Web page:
Among the most important types of fleas are the human flea, the cat flea, the dog flea, the oriental rat flea, and the chigoe. The human flea, in addition to infesting man, attacks pigs, cats, dogs, foxes, badgers , and other animals. It breeds indoors in places where there are accumulations of dust, and it has spread to all parts of the world.

The cat flea and its close relative the dog flea both serve as intermediate hosts of a tapeworm that infests cats, dogs, and other carnivores.

A number of rat fleas are also 'widely distributed around the world. The most dangerous of these fleas is the oriental rat flea, which can transmit the bacterium that causes bubonic plague. It spreads the bacteria by biting an infected rat and then biting another host. The chigoe is a tropical flea that burrows into the skin of man and other animals.

Controlling Fleas

Fleas can be controlled by thoroughly spraying their breeding areas with insecticides. A person entering a heavily infested area should first spray his shoes and socks with insecticides, and if the fleas hop onto his clothing they can be shaken off.

Veterinary products such as Frontline and Comfortis can be administered to dogs and cats with the effects lasting up to a month.

Comments

    0 of 8192 characters used
    Post Comment
    • vickiturner profile image

      vickiturner 

      8 years ago

      Hi, Longtail. Informative article - I imagine you meant to say the fleas are 1/8" long! Frontline, I'd say is probably the best treatment. It's readily available here in England and it's what I use all the time.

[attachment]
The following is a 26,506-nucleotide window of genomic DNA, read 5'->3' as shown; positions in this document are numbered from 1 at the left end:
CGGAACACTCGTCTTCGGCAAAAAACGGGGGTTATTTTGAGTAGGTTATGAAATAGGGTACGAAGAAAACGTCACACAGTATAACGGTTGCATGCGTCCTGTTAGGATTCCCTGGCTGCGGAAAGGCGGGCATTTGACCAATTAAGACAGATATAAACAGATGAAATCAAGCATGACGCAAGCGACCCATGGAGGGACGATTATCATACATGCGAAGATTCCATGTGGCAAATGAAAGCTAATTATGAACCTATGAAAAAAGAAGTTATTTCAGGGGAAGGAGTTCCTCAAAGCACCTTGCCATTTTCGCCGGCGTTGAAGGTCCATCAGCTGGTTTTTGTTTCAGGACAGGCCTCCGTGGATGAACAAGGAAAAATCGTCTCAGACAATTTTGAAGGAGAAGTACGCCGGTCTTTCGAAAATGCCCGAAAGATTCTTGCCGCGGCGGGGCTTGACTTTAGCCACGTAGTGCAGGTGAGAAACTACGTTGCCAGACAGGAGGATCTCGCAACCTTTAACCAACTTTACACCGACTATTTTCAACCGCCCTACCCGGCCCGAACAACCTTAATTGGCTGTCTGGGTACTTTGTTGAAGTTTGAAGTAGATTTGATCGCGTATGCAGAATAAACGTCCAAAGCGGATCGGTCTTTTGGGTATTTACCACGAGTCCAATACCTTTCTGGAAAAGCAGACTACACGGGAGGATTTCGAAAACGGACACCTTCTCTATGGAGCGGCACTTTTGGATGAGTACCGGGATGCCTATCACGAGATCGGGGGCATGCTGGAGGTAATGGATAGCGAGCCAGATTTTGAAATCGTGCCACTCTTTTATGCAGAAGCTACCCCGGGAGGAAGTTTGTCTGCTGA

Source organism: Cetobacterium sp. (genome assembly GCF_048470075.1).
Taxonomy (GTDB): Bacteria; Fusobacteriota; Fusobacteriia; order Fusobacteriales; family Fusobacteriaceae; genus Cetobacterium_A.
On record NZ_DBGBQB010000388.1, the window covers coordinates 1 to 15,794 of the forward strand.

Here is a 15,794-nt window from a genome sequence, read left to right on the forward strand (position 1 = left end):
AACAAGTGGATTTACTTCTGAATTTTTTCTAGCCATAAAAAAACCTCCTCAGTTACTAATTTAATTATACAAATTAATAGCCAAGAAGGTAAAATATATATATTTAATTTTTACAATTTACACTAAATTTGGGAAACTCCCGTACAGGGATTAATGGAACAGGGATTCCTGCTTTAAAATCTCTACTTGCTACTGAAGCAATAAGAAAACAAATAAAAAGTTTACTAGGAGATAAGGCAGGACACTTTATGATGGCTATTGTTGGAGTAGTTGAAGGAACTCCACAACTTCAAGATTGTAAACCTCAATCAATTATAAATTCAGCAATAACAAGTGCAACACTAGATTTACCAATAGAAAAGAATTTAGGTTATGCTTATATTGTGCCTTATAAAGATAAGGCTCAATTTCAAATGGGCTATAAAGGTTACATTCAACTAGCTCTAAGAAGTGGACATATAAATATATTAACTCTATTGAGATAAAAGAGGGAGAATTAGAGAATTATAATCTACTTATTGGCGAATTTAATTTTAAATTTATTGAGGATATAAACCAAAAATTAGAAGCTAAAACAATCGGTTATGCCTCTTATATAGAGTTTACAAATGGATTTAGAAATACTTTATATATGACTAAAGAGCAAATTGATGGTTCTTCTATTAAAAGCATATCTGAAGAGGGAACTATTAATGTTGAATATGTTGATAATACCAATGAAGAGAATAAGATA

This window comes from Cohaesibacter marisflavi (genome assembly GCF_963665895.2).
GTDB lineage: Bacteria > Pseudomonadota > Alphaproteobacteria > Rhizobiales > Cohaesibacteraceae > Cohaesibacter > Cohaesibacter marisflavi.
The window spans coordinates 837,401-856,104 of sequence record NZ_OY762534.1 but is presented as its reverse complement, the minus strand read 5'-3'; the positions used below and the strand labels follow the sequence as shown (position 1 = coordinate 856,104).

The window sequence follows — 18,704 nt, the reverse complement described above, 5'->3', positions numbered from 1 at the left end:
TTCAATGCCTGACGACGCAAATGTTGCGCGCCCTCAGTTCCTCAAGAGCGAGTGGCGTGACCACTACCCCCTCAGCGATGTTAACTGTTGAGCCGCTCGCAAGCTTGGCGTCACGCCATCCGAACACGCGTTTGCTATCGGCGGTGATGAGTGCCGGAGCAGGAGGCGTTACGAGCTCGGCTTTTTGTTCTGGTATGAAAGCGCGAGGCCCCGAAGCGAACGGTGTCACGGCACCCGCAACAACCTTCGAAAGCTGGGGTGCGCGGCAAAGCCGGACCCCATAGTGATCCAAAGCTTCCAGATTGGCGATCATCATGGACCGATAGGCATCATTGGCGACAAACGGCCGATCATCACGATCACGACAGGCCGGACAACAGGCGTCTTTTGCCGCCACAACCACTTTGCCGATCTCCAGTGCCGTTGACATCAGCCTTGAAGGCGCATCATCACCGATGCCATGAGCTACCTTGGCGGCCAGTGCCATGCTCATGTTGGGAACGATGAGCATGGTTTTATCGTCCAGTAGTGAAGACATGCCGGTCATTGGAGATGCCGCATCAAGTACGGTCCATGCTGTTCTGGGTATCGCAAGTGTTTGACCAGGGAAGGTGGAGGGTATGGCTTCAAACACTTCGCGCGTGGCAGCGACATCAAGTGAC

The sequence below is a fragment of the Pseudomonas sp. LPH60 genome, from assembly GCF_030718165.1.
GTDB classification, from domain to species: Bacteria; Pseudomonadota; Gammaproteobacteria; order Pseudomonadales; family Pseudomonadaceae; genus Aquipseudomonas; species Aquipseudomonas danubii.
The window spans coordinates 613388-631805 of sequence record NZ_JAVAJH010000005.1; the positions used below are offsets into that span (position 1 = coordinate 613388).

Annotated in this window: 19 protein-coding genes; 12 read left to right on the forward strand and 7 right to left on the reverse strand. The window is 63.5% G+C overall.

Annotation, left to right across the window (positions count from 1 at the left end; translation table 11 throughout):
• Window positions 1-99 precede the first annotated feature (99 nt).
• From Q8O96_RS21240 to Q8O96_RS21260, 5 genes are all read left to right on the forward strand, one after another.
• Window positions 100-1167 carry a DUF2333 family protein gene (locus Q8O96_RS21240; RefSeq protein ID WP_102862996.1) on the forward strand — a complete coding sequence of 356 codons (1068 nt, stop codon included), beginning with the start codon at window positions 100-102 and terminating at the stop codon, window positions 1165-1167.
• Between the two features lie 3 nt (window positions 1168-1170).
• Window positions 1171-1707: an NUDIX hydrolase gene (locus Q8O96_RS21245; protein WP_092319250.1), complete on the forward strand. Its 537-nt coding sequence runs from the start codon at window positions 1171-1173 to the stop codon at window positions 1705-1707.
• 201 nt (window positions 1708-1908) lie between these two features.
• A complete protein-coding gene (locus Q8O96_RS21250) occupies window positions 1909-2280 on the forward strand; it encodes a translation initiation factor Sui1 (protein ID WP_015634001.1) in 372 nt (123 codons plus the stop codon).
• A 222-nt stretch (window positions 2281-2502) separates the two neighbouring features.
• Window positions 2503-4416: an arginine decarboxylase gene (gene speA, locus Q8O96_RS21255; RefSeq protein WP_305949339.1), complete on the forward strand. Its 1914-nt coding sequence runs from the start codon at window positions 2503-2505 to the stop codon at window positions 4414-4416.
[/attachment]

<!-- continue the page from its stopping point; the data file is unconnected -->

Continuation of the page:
working

    This website uses cookies

    As a user in the EEA, your approval is needed on a few things. To provide a better website experience, hubpages.com uses cookies (and other similar technologies) and may collect, process, and share personal data. Please choose which areas of our service you consent to our doing so.

    For more information on managing or withdrawing consents and how we handle data, visit our Privacy Policy at: https://hubpages.com/privacy-policy#gdpr

    Show Details
    Necessary
    HubPages Device IDThis is used to identify particular browsers or devices when the access the service, and is used for security reasons.
    LoginThis is necessary to sign in to the HubPages Service.
    Google RecaptchaThis is used to prevent bots and spam. (Privacy Policy)
    AkismetThis is used to detect comment spam. (Privacy Policy)
    HubPages Google AnalyticsThis is used to provide data on traffic to our website, all personally identifyable data is anonymized. (Privacy Policy)
    HubPages Traffic PixelThis is used to collect data on traffic to articles and other pages on our site. Unless you are signed in to a HubPages account, all personally identifiable information is anonymized.
    Amazon Web ServicesThis is a cloud services platform that we used to host our service. (Privacy Policy)
    CloudflareThis is a cloud CDN service that we use to efficiently deliver files required for our service to operate such as javascript, cascading style sheets, images, and videos. (Privacy Policy)